The Legacy of Birgitta of Sweden: Women, Politics, and Reform in Renaissance Italy
What are women’s contributions to European textual cultures and knowledge production? The main objective of this research project is to approach this question by offering a new, profound understanding of a period in European intellectual history when women played a significant role as cultural agents for the very first time.
About the project
European and American scholars have lately uncovered the extraordinary surge of women writers and philosophers in early modern Italy (1350–1700), a number that by far surpasses that of women writers in other countries during the Renaissance. In the same period, Birgitta of Sweden’s literary oeuvre circulated widely in Italy. Latin manuscripts of Birgitta’s work Revelaciones (Celestial Revelations) were copied in Italian scriptoria, translated into Italian vernacular, incorporated in compilations, and printed in Latin and Italian editions. However, the legacy of Birgitta’s extensive literary production and its possible impact on female writers and intellectuals in Renaissance Italy has hitherto not been explored. The purpose of this project is to fill this gap.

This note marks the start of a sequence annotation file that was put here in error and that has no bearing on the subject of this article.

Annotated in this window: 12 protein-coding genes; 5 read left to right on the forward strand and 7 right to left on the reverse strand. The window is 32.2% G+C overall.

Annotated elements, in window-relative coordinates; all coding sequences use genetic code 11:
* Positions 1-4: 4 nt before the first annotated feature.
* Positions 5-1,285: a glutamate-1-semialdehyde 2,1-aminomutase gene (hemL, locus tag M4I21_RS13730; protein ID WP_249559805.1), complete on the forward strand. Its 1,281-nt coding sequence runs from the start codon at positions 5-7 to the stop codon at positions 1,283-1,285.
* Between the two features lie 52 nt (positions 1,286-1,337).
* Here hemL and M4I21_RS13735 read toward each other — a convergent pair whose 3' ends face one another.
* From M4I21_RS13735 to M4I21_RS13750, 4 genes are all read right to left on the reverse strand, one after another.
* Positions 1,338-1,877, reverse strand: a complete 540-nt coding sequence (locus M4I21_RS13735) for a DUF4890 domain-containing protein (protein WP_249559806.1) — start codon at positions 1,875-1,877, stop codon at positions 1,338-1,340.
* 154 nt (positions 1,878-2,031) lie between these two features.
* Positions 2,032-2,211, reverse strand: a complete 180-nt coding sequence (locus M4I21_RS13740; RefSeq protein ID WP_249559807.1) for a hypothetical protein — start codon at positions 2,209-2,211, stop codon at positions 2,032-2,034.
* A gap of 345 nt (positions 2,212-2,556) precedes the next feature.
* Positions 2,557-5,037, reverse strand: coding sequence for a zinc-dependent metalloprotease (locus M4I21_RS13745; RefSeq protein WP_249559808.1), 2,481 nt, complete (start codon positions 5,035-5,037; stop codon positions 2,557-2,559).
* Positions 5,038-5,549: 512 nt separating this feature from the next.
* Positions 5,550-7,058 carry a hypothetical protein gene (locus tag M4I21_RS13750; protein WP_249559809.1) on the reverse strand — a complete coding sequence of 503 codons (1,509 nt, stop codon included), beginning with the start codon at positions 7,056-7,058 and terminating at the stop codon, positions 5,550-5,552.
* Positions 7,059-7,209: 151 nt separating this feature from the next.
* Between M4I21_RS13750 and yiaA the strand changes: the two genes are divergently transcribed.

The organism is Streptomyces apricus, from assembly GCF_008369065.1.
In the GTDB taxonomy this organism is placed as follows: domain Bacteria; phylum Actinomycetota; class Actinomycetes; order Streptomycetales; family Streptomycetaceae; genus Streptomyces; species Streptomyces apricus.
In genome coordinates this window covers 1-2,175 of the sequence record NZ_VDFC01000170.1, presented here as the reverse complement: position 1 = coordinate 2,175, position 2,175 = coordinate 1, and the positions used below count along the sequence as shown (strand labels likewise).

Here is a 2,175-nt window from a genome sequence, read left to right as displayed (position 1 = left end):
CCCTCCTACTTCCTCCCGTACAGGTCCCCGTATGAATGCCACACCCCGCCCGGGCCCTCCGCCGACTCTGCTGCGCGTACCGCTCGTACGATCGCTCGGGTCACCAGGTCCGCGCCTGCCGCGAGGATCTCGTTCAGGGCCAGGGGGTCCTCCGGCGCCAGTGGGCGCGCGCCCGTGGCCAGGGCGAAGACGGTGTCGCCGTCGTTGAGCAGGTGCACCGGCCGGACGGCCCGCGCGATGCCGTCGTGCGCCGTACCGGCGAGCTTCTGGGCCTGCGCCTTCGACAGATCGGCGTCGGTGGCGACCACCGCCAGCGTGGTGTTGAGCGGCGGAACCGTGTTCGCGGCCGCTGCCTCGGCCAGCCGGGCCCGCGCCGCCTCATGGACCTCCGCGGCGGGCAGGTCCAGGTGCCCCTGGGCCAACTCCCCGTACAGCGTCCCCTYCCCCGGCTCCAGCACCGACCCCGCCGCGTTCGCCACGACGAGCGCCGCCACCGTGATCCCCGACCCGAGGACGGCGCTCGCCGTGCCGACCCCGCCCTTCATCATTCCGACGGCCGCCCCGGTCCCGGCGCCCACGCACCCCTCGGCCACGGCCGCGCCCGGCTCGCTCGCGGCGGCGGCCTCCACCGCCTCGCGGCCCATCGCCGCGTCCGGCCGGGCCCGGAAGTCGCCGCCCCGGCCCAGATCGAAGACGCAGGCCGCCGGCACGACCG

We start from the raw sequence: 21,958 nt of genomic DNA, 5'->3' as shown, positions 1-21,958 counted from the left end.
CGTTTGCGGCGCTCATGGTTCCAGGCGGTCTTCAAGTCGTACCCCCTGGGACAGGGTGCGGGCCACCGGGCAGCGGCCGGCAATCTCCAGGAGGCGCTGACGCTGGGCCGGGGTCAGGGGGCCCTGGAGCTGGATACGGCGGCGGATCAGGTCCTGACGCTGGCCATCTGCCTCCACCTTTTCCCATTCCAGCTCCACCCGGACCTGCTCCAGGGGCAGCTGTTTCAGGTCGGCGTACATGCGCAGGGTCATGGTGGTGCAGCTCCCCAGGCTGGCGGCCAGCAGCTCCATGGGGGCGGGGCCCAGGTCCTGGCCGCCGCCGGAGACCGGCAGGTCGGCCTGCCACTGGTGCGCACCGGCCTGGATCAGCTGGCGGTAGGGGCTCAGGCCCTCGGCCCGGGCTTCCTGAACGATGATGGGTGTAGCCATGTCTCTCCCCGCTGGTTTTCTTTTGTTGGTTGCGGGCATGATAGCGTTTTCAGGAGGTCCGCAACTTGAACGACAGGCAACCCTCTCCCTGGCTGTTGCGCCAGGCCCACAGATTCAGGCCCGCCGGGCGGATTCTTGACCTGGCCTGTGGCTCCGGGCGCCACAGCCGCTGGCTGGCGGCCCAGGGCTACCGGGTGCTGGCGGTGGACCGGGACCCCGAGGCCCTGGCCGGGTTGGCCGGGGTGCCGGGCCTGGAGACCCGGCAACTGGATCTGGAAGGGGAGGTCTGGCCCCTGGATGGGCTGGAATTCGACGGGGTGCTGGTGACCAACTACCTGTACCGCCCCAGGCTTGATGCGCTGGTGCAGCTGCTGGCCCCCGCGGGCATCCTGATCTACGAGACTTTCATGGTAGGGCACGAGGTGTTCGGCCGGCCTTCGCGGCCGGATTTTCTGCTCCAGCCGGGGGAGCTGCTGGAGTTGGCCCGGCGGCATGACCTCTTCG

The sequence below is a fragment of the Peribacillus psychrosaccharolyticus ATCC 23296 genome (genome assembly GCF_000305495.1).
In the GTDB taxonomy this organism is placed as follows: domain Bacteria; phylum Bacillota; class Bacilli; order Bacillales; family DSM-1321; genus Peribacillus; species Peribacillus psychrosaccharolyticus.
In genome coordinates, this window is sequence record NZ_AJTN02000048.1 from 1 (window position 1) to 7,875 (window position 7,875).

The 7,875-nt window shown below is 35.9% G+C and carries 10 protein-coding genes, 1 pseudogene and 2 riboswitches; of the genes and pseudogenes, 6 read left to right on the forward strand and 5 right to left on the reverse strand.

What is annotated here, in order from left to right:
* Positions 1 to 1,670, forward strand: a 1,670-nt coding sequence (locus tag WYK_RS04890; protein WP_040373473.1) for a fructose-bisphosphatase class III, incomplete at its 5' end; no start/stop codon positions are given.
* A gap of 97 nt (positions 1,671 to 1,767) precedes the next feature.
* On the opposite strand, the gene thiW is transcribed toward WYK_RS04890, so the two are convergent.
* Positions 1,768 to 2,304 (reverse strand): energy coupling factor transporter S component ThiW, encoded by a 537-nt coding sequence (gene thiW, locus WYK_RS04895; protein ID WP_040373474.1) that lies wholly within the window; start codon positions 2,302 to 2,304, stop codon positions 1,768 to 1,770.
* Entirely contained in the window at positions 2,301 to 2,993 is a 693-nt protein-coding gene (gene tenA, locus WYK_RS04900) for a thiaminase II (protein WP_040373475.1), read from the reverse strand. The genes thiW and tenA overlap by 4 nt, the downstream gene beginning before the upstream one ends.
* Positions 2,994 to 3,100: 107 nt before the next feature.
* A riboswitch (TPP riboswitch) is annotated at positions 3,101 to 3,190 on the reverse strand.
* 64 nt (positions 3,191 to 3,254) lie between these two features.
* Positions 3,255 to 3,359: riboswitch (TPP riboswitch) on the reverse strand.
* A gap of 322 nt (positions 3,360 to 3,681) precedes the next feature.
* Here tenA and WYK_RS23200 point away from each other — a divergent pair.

The project pursues a three-fold aim:
- By mapping the Italian and Latin manuscripts and early print editions of Birgitta’s literary work, the project aims to achieve a systematized overview of the extant materials that were produced and circulated in Italy in the Renaissance.
- By creating a database (including bibliographies, maps, biographies, and links to manuscripts and to early printed editions), the project will prepare the ground for a series of innovative case studies.
- Tracing the networks connected to the production and transmission of manuscripts and print editions (in courts, cities, convents and publishing houses), the project will explore the extensive legacy of Birgitta of Sweden in Italy. A central question is how Renaissance and early modern female writers may have fashioned their authorial voice on Birgitta’s Revelaciones.
- Mapping Birgitta of Sweden’s Network in Italy
- The Early Renaissance
- The Reform Movement in the 1530s and 1540s
- The Impact of Birgitta after the Council of Trent
The project is funded by The Research Council of Norway (FRIPRO)